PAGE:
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Theresa May faces stark choice: raise taxes or increase borrowing

Date: 10 June 2017
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Publisher: The Times

So what’s it to be? Will the government stick to the spending plans set out in the last parliament; will it be, as its manifesto suggested, more of the same? Or will there be an easing up on austerity?

The manifesto wasn’t exactly full of spending pledges. Quite the reverse. The aim for a balanced budget remains. No new money really for the NHS. No sign that planned benefit cuts won’t happen. More years of pay restraint for public sector workers. A social care policy that gave with one hand to those needing residential care but took with the other from those receiving care in their home. You have to look pretty hard to find any sign of goodies to be dispensed.

So is that it then? Just more years of fiscal grind? To some extent, I’m sure — but there’s more to it than that.

First, the politics. The Labour offer could not have been more different. A large section of the electorate was attracted by the idea of huge spending increases to abolish tuition fees, increase public sector pay and give more to schools, the NHS and much else. Of course all those promises looked attractive because voters were not asked to pay for them, although they would, in fact, have had to. A prime minister without a majority might feel the need to make compromises here.

Second, it’s worth looking at what happened last time. Messrs Cameron and Osborne foug the 2015 election on the promise of more austerity but when the pressures on some of the public services became too much, more money was found.

Perhaps most intriguing, though, is the extent to which the Tory manifesto hinted at being open to a different approach. The deadline for balancing the budget was pushed back into the middle of the next decade. The need for some fiscal wriggle room during the Brexit process was recognised. And the Conservatives carefully avoided ruling out tax increases. They can just about claim that an increase in public spending, financed by more taxes or by more borrowing, is consistent with their manifesto promises.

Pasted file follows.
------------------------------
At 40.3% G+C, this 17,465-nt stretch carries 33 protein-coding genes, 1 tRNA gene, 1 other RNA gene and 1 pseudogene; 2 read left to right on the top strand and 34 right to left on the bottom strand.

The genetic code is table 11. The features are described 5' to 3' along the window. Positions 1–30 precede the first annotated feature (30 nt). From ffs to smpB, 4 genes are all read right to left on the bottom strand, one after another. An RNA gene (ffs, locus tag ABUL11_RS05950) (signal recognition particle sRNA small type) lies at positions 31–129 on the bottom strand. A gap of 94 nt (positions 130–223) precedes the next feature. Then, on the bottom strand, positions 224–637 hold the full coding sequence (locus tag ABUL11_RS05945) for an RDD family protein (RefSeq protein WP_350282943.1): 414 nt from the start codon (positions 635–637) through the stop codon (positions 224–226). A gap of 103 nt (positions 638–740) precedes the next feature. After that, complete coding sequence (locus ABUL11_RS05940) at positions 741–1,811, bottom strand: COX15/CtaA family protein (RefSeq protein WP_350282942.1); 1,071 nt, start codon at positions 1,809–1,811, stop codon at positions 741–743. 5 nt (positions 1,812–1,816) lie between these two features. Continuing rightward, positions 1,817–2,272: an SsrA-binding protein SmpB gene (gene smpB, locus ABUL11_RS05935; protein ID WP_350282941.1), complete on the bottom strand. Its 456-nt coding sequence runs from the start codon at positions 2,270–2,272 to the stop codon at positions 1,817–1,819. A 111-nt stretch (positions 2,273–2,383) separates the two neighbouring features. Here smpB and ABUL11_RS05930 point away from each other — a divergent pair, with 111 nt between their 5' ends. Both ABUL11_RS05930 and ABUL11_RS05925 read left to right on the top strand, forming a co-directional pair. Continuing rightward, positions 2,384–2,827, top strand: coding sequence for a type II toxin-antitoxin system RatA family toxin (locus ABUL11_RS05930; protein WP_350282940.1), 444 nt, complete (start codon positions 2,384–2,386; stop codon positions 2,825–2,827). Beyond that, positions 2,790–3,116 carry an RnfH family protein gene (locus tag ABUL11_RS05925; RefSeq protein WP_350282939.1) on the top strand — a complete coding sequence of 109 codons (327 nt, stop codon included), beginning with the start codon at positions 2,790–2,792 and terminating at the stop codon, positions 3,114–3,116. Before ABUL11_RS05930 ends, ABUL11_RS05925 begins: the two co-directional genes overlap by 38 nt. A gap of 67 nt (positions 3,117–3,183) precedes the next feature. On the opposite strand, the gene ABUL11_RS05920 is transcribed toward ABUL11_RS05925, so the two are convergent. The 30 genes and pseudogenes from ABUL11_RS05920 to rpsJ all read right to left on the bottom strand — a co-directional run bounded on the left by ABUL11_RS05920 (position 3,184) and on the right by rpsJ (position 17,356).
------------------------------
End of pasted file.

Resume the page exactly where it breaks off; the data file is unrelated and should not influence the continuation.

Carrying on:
If they are really trying to balance the budget though, their room for manoeuvre will be limited without some fairly serious tax rises. Given the trouble Philip Hammond had with the small increase mooted in his March budget, and given the lack of a majority, serious tax rises don’t look likely.

In which case it may be that the most important decision the government takes will be over whether to stick to that target to get borrowing down to zero, or whether to buy some more fiscal space by accepting a higher level of borrowing in the medium term. As ever there are costs and trade-offs — borrowing is not a free lunch. But that is a feasible option, which could make the next few years a lot easier for the prime minister and chancellor.

One danger of relying on borrowing is that it allows tough choices to be avoided. The Conservative manifesto was a bit of a curate’s egg where tough choices were concerned. On the one hand there was no acknowledgement of the dangers and difficulties of more years of spending restraint, and certainly no tax increases were spelt out. On the other hand it did take some steps towards recognising that intergenerational equity might demand an end to the pension triple lock and, of course, the harsher means-testing of domiciliary care.

Whatever their merits as policies, it was courageous, as Sir Humphrey Appleby would say, to spell them out in a manifesto. Labour not only avoided any such choices but even pledged, at what would be huge future expense, not to implement planned increases in pension age.

No government can avoid tough choices. One is to borrow more. If this government decides against that, and is serious about balancing the budget, the choices will be tough indeed.

This article was first published by The Times and is reproduced here in full with permission. Paul Johnson is director of the Institute for Fiscal Studies. Follow him on twitter @PJTheEconomist.